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ss002d6252 last won the day on August 1 2017

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  1. What seems to have happened as a best guess* is that at some point you defaulted on the original demand notice and a reminder/final notice was then defaulted on. Rather than go straight to a summons they suspended the issuing of it and gave you another payment arrangement. This arrangement had to be a manual one as its outside of how most council tax systems bill as standard. Once you had, for whatever reason, failed the manual arrangement they then released the summons they had held. The summons would then be issued for whatever balance remained due. * it's permissable but in over a decade of working in council tax I've not known one do it this way as its far too fiddly and can go wrong too easily.
  2. You can certainly dispute with then regarding what you state you were told and ask that they remove the summons but if they don't there's not a lot that can be done. They've do seems to have done it in an odd way anyway by though by the sounds of it as it doesn't sounds like the letter you received was a demand notice but a hand typed arrangement letter (which they made the typo on). For them to rely on this then there, prior to the summons, must have been a reminder or final notice that was defaulted on - the problem comes in that it may have been issued some time ago and they chose not to issue the summons until Feb. When the letters comes through take a good look at the reminder or final notice.
  3. You may be able to dispute the summons on a legislative technicality but it won't remove the fact that the council tax charge would still be due if it was not paid. If the summons could be argued against successfully then they can simply issue a revised demand notice for the outstanding balance.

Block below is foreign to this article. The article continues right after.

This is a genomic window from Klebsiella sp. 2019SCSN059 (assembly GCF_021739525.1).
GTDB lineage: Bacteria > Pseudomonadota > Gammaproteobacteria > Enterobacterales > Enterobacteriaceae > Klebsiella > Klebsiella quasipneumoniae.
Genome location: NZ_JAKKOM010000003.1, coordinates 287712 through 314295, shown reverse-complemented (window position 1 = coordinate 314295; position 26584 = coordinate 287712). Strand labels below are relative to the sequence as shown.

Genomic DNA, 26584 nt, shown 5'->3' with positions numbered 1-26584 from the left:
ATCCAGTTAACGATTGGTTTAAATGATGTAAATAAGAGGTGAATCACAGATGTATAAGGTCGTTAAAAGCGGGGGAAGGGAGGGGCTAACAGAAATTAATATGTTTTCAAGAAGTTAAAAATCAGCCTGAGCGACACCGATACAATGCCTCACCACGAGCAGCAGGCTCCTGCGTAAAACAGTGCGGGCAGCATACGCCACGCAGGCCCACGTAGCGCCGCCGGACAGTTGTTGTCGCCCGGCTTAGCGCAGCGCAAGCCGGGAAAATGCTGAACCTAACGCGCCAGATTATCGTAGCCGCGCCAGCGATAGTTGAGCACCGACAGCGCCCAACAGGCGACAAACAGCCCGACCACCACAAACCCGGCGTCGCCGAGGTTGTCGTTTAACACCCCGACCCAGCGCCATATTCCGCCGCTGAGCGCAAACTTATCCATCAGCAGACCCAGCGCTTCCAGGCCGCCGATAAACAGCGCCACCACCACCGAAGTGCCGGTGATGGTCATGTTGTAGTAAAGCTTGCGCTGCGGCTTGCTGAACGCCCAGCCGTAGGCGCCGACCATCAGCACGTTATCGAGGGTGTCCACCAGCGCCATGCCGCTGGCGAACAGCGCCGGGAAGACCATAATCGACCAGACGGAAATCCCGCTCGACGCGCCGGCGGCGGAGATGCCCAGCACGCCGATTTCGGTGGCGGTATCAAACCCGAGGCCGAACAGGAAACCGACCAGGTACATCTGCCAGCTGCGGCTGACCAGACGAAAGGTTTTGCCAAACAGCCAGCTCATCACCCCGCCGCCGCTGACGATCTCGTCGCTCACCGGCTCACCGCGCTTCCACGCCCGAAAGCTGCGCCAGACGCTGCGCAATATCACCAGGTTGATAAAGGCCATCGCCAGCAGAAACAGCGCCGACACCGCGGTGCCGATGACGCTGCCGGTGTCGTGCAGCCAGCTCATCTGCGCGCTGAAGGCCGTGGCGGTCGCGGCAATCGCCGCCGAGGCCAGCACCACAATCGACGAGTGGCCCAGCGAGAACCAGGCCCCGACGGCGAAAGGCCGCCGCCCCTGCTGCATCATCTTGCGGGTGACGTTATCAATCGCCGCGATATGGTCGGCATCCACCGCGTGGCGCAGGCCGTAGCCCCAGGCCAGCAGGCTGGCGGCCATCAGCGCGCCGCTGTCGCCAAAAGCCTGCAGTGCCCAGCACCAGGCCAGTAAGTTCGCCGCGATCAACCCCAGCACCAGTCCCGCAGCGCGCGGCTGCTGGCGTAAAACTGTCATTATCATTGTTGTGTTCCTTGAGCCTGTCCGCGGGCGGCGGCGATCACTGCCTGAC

4. Originally you had payments due until either Jan or Feb. You contacted the council who clarified that the final payment was in Feb and not 2 due in Jan. When the payment of £89 was due for Feb you stated that you paid £85 so the payment was short by £4, the amount on the summons. What were the payment dates/amounts and what does your bank show for each of these? Unless you'd paid more than was due by the Feb date then you'd be short if you did not pay the full Feb instalment amount to settle the remaining balance.
  5. The problem here though is that you paid short and that is the cause of the summons - although the letter had a typo on the date they still waited until after the February instalment date before they took action - so, in effect, you had longer to pay than your letter suggested. If it had been the other way round then you would have been at a detriment due to their error (i.e if they said Feb for the last payment but it was actually Jan) and had more of an argument. If the payment of £89 had been made by the February date then the summons could not have proceeded but due to the £4 shortfall then it would appear that the council have acted correctly and could proceed with the summons. Depending on what letters you received, and what they said, there may by a technical defence but it's unlikely.